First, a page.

Previous chapter Next chapter
A countless number of different effects are attributed to intoxicants. The effects apparently vary infinitely from individual to individual and from one occasion to another. "Well, that's how it affects me", people say. Any feeling and all kinds of behavior are attributed to these substances.
The effects which are attributed to intoxicants, are highly contradictory:1
The idea that certain chemical substances can cause any type of behavior or feelings, has the quality of a social convention, which might be labeled "the convention of intoxicants".
The role of intoxication as an apparent explanation for any behavior and any emotion is a common characteristic of all drugs of abuse. The first man who alleged that this is a decisive aspect of the abuse of drugs, was the Austrian Alfred Adler. He is one of the founders of psychology, who especially stressed the importance of self-esteem in psychology. Adler introduced the term "inferiority complex".
Adler called attention to the fact that intoxicants offer escape from personal accountability by locating the responsibility outside the person. The individual may utilize intoxicants to maintain a better self image than his behavior and performances indicate.6
For several years, Adler's analysis was largely ignored. Half a century later, his analysis was elaborated by others.
There are sometimes special circumstances to which we attribute inadequate behavior and poor performance: fatigue or illness, bad companions, faulty equipment, immaturity or senility, over-exertion or lack of effort.
Such factors are not merely explanations we use after an event has taken place. When these special circumstances are present, they can strongly influence the behavior of the individual.
The opportunity to explain and justify behavior can be used in three different ways:
Most of the extenuating circumstances cannot be evoked upon request. Intoxication is the circumstance which one can be acquired whenever it may be needed. The object of attribution can be obtained under cover of respectable pretexts: "to get in a good mood", "thirsty", "forget your problems", "relax", "have a little fun".
When the chess player Deschapelles no longer felt sure of winning his games, he demanded every opponent should have the advantage of one extra move and a pawn more than himself.Berglas and Jones drew attention to the fact that alcohol reduces the individual's responsibility for his performance. Steady drinking fits nicely into phantasies about how well one will be able to perform when drinking stops (or would have been able to if the drinking stopped - it may be too hazardous to try!). The theory was experimentally tested.10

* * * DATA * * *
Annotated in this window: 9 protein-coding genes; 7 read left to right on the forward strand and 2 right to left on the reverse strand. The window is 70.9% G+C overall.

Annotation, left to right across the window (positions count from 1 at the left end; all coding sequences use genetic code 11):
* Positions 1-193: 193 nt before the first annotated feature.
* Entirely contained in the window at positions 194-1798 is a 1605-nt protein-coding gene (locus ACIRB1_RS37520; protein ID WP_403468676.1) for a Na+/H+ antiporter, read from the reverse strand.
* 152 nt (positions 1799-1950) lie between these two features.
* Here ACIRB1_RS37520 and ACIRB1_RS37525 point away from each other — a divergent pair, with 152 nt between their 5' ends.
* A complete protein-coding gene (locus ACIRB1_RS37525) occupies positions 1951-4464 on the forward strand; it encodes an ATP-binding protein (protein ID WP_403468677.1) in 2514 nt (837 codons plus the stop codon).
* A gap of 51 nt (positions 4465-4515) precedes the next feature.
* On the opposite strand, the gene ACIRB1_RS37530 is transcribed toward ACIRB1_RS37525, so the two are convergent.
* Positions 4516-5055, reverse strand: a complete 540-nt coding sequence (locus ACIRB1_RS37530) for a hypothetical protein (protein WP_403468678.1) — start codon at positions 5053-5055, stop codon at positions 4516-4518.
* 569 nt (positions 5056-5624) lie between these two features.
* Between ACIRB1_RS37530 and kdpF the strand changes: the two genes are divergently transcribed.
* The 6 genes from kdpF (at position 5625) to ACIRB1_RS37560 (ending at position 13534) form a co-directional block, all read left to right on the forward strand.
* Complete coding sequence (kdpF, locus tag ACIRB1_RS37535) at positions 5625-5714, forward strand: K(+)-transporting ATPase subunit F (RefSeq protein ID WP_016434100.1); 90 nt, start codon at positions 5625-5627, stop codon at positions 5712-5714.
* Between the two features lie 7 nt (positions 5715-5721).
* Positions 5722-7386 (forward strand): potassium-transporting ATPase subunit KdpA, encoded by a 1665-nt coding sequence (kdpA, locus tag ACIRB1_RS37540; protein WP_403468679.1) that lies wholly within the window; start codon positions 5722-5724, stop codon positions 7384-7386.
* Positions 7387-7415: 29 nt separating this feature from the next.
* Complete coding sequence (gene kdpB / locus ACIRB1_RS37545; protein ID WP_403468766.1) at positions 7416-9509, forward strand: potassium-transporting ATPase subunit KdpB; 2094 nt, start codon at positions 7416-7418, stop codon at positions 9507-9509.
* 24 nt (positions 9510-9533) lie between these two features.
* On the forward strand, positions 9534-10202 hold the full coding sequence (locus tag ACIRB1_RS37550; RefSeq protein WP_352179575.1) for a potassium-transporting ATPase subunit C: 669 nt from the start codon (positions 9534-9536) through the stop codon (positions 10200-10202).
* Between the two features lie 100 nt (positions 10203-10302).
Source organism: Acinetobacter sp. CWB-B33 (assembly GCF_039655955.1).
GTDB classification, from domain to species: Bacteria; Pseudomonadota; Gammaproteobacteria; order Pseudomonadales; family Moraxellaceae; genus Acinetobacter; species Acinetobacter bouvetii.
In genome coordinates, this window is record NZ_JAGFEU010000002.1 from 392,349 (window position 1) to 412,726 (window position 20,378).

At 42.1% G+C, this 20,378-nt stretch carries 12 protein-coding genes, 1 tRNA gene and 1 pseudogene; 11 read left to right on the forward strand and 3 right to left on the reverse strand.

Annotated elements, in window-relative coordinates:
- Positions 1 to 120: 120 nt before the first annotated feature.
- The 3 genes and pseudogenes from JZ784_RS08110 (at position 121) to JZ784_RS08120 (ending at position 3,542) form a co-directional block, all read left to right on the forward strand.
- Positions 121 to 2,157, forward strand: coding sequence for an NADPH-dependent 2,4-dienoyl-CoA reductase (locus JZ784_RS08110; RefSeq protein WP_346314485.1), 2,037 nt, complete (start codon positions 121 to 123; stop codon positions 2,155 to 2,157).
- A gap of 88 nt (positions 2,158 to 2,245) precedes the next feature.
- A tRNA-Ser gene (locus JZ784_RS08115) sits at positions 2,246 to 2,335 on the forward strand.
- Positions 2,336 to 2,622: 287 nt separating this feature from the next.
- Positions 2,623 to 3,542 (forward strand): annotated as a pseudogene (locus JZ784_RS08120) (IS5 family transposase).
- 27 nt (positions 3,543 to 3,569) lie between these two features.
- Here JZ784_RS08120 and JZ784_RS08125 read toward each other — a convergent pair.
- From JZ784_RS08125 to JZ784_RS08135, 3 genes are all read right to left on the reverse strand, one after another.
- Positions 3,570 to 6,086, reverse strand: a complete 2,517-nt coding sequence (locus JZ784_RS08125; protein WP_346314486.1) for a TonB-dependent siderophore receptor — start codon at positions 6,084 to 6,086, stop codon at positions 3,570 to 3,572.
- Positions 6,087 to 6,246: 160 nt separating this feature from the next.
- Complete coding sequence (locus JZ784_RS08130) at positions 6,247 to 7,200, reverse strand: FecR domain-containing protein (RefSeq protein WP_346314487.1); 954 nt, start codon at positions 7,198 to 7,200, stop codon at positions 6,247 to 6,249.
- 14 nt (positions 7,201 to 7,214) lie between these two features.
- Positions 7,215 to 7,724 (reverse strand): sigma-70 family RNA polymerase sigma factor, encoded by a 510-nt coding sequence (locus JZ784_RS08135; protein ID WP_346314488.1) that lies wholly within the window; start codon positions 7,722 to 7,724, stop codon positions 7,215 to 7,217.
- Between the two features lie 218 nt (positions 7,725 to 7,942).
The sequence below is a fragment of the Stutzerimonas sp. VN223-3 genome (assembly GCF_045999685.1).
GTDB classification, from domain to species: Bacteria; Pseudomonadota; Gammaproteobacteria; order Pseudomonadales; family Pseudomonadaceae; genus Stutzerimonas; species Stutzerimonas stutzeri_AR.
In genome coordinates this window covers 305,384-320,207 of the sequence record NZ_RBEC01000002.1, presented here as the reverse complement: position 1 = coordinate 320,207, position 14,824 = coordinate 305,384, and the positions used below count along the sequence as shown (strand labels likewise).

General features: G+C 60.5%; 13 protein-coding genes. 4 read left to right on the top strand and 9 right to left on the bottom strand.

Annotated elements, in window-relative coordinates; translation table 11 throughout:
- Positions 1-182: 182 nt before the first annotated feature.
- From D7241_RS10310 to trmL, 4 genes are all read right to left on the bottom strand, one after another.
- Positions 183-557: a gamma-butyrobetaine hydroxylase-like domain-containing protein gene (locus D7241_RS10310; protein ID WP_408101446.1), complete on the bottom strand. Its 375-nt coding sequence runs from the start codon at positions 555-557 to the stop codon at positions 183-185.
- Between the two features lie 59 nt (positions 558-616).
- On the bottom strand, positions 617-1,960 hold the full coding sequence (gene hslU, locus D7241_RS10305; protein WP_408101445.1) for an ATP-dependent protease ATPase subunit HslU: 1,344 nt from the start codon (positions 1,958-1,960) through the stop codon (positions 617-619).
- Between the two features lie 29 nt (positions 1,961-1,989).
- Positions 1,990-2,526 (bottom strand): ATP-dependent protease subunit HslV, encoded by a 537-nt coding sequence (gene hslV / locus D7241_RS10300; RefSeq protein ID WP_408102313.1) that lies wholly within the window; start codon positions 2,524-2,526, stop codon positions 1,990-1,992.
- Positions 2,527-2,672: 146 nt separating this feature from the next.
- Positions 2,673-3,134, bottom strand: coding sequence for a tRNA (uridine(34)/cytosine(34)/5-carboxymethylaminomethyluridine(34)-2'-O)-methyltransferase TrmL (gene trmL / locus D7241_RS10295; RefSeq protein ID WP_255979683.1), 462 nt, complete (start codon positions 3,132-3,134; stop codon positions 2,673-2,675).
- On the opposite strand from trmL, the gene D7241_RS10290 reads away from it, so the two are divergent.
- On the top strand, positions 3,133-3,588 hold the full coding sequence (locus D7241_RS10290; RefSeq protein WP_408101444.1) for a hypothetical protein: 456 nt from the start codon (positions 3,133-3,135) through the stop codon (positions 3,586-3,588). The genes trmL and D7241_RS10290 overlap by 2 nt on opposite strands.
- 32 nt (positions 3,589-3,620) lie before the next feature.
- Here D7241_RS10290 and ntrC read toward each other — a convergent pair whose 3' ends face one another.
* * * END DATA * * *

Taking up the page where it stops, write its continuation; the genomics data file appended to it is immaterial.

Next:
Thus, he established a situation in which he might lose the game, but not harm his self-image or reputation. Having an obvious handicap, he could well stand defeat and would receive extra credit if he won the game.
One hundred and eleven participants were divided into groups, performing tasks of different levels of difficulty. They were offered a drug which allegedly impaired their performances.The report concludes that use of narcotic drugs and alcohol may be motivated by the wish to protect the self-image against the acknowledgement of defeat. This conclusion was later supported in an experiment carried out by other psychologists.
Among the men who were given difficult tasks, the majority chose to take the drug which was assumed to give them a handicap.
Ninety-six participants were offered the choice of alcoholic or non-alcoholic beverages, while trying to solve different tasks.The experiment was published under the title "Alcohol as a Self-Handicapping Strategy". Intoxicants may be used as an unconscious strategy to join the category of handicapped people, for whom judgment is milder than usual.
Those who were given tasks which they could easily solve, seldom chose alcohol. But those who received tasks that were impossible to solve, often chose to take alcoholic beverages.
Later on, several more experiments have shown the phenomenon of self-handicapping.12, 13 , 14, 15 , 16, 17 , 18, 19 Self-handicapping has now become a topic of research in several countries. It all started with research on the usefulness of intoxicants for the purpose of self-handicapping, and especially alcohol still has a central place in self-handicapping.20
There is now abundant evidence that has given empirical evidence for the hypothesis:
When faced with the threat of failure, acquiring a handicap which can serve as an explanation is very attractive. In case of success, the honor increases when success is achieved in spite of the handicap. Intoxicants are often employed for this purpose.
"I cannot dance well. Therefore, I always drink before dancing."The statement may seem paradoxical: Everyone knows that alcohol impairs the co-ordination of arms and legs. But for the handicapped, it is not as embarrassing to dance poorly. In that case, the performance is not due to the person's poor abilities, but to the effects of the drug.
The subjective feeling is that the drug "increases self-confidence" or "relieves anxiety".
A 20 year old girl is remarkably eager to be labeled a "drug addict". When confronted about this attitude, she says:
"I have to be an addict. For otherwise I am nothing, just a nobody with poor school records whom no one will employ."Social outcasts and homeless people continue using intoxicants while seemingly having every reason to abstain - they only become sick, sad and broke. Self-handicapping is a major motive for their alcohol and drug use. Jones and Berglas pointed out how use of intoxicants may sustain an illusion of being successful if not for drugs, so that the individual can maintain the idea that he would otherwise perform well.